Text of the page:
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ATP-Induced Disassembly of CDTB/CDTC Heterodimer of Cytolethal Distending Toxin

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Date Issued:
2019
Abstract/Description:
Cytolethal distending toxin (CDT) is a virulence factor produced by many Gram-negative bacteria, including Haemophilus ducreyi. This fastidious pathogen is the causative agent of genital cancroid. CDT is a heterotrimeric toxin with an AB2 structure consisting of a cell-binding (")B(") domain (CdtA + CdtC) and a catalytic (")A(") domain (CdtB) that has DNase activity. This toxin assembles in the bacterial periplasm that lacks ATP and is secreted into the extracellular environment. After cell binding, CDT is internalized by endocytosis and travels through the endosomes and Golgi before arriving in the endoplasmic reticulum (ER). CdtA is lost from the holotoxin before reaching the Golgi, and CdtB separates from CdtC in the ER. CdtB is then transported into the nucleus, inducing cell cycle arrest and apoptosis. Using disassembly of the AB5 pertussis toxin as a model, we explore that ATP, which is present in the ER lumen but not in the endosomes or Golgi, will cause dissociation of the CdtB/CdtC heterodimer. We have cloned and purified the three individual subunits of the H. ducreyi CDT. When combined, the subunits form a lethal holotoxin. Examining the individual toxin subunits, only CdtB binds with ATP but does not function as an ATPase. CdtB's binding to ATP also does not cause global changes to its secondary structure. After isolating the CdtB/CdtC heterodimer, we have shown the addition of ATP causes CdtC to dissociate from CdtB. The work presented in this Thesis provides a molecular basis for why the CdtB/CdtC heterodimer disassembles after reaching the ER and confirms the novel two-stage disassembly mechanism for CDT, a first in the AB toxin field.
Title: ATP-Induced Disassembly of CDTB/CDTC Heterodimer of Cytolethal Distending Toxin.
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Name(s): Huhn, George, Author
Teter, Kenneth, Committee Chair
Cole, Alexander, Committee Member
Jewett, Mollie, Committee Member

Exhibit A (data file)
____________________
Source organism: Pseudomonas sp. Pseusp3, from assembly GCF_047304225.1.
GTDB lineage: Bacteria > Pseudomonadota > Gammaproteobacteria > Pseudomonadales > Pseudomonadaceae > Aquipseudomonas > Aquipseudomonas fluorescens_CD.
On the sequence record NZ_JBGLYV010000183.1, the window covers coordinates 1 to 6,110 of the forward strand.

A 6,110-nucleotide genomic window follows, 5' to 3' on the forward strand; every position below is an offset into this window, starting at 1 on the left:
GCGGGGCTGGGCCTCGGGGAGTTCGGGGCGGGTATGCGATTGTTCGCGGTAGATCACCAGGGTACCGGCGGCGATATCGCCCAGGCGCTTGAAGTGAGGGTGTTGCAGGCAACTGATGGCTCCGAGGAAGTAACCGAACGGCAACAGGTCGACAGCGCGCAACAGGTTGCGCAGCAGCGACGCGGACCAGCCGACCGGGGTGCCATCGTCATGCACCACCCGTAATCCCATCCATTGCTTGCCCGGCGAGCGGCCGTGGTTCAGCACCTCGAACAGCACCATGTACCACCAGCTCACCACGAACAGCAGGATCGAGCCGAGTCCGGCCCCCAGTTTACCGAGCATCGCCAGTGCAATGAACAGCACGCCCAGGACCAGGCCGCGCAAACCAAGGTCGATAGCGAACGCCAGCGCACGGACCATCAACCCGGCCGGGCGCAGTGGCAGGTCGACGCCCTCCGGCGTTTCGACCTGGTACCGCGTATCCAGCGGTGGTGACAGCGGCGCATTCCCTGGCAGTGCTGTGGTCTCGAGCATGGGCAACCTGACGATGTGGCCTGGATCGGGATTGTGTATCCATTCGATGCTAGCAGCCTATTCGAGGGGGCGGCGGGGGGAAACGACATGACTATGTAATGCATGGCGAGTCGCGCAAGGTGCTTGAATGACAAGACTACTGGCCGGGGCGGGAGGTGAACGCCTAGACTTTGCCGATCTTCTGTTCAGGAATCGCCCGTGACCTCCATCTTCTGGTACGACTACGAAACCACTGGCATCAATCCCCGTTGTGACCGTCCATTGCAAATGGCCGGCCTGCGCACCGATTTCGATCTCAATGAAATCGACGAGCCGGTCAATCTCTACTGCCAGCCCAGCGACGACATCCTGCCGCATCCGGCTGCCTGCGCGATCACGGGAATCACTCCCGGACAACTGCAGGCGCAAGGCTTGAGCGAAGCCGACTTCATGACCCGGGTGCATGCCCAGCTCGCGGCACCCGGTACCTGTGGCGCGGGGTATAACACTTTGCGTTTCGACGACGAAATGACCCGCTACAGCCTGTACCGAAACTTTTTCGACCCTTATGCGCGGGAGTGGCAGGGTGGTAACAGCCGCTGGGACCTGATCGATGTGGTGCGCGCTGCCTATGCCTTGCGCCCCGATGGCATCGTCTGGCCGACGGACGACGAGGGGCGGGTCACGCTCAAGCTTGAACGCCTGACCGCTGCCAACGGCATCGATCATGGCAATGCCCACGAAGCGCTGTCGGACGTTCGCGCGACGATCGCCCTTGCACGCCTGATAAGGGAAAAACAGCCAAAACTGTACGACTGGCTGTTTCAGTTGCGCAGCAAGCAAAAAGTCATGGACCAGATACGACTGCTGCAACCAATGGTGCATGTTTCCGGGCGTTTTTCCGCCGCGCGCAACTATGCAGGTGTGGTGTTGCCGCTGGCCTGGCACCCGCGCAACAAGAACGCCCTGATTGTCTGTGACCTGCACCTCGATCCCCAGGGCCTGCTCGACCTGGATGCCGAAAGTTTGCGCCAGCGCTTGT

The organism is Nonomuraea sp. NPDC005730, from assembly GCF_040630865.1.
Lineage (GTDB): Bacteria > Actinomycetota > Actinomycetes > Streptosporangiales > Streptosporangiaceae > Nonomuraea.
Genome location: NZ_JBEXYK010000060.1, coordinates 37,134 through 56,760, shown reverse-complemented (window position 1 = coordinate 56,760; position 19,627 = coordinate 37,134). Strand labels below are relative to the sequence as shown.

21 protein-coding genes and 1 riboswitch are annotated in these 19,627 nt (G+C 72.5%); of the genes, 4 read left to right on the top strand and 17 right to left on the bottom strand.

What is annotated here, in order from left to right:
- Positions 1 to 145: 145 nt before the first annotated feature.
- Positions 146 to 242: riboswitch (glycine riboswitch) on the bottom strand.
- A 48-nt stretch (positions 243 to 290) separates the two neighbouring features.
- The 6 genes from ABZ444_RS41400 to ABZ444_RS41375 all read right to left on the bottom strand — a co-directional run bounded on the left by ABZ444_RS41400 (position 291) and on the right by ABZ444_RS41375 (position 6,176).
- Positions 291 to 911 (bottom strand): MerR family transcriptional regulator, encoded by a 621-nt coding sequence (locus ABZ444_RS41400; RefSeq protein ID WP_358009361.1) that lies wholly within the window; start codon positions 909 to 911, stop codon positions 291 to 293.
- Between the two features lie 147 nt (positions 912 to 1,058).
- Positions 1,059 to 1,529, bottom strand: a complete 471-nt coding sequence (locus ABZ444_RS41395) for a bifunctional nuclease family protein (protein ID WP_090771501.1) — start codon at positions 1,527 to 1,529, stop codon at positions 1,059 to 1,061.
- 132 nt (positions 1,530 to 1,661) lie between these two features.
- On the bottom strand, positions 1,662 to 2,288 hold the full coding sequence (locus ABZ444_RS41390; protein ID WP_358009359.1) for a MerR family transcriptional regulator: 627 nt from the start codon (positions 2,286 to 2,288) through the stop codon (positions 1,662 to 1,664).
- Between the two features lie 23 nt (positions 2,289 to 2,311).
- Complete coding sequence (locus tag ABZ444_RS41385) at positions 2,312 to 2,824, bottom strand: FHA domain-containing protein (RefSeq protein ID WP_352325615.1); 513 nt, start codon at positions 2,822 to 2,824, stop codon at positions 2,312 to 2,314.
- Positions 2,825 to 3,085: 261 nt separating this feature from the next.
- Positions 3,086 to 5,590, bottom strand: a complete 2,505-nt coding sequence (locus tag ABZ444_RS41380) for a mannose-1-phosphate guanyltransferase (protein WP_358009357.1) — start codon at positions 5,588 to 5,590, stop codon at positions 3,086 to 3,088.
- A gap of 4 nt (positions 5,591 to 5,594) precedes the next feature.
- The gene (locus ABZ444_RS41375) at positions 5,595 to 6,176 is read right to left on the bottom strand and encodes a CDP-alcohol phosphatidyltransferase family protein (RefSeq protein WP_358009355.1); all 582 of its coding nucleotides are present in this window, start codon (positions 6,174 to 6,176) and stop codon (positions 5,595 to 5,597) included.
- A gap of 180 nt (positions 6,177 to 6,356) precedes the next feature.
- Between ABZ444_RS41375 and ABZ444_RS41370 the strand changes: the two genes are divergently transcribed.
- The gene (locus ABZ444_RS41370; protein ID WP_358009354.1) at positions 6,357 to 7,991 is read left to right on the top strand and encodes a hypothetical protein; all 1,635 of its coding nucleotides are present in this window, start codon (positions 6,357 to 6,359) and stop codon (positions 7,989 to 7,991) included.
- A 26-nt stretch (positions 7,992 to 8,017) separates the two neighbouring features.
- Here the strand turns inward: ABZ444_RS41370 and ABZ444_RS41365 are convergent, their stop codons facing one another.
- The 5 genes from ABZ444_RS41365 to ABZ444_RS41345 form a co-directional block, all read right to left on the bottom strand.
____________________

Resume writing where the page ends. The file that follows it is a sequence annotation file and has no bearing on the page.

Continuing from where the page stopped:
University of Central Florida, Degree Grantor
Type of Resource: text
Date Issued: 2019
Publisher: University of Central Florida
Language(s): English
Abstract/Description: Cytolethal distending toxin (CDT) is a virulence factor produced by many Gram-negative bacteria, including Haemophilus ducreyi. This fastidious pathogen is the causative agent of genital cancroid. CDT is a heterotrimeric toxin with an AB2 structure consisting of a cell-binding (")B(") domain (CdtA + CdtC) and a catalytic (")A(") domain (CdtB) that has DNase activity. This toxin assembles in the bacterial periplasm that lacks ATP and is secreted into the extracellular environment. After cell binding, CDT is internalized by endocytosis and travels through the endosomes and Golgi before arriving in the endoplasmic reticulum (ER). CdtA is lost from the holotoxin before reaching the Golgi, and CdtB separates from CdtC in the ER. CdtB is then transported into the nucleus, inducing cell cycle arrest and apoptosis. Using disassembly of the AB5 pertussis toxin as a model, we explore that ATP, which is present in the ER lumen but not in the endosomes or Golgi, will cause dissociation of the CdtB/CdtC heterodimer. We have cloned and purified the three individual subunits of the H. ducreyi CDT. When combined, the subunits form a lethal holotoxin. Examining the individual toxin subunits, only CdtB binds with ATP but does not function as an ATPase. CdtB's binding to ATP also does not cause global changes to its secondary structure. After isolating the CdtB/CdtC heterodimer, we have shown the addition of ATP causes CdtC to dissociate from CdtB. The work presented in this Thesis provides a molecular basis for why the CdtB/CdtC heterodimer disassembles after reaching the ER and confirms the novel two-stage disassembly mechanism for CDT, a first in the AB toxin field.
Identifier: CFE0007657 (IID), ucf:52488 (fedora)
Note(s): 2019-08-01
M.S.
Medicine, Biomedical Sciences
Masters
This record was generated from author submitted information.
Subject(s): toxins -- cytolethal distending toxin -- host-pathogen interactions -- toxin-cell biology
Persistent Link to This Record: http://purl.flvc.org/ucf/fd/CFE0007657
Restrictions on Access: campus 2020-08-15
Host Institution: UCF

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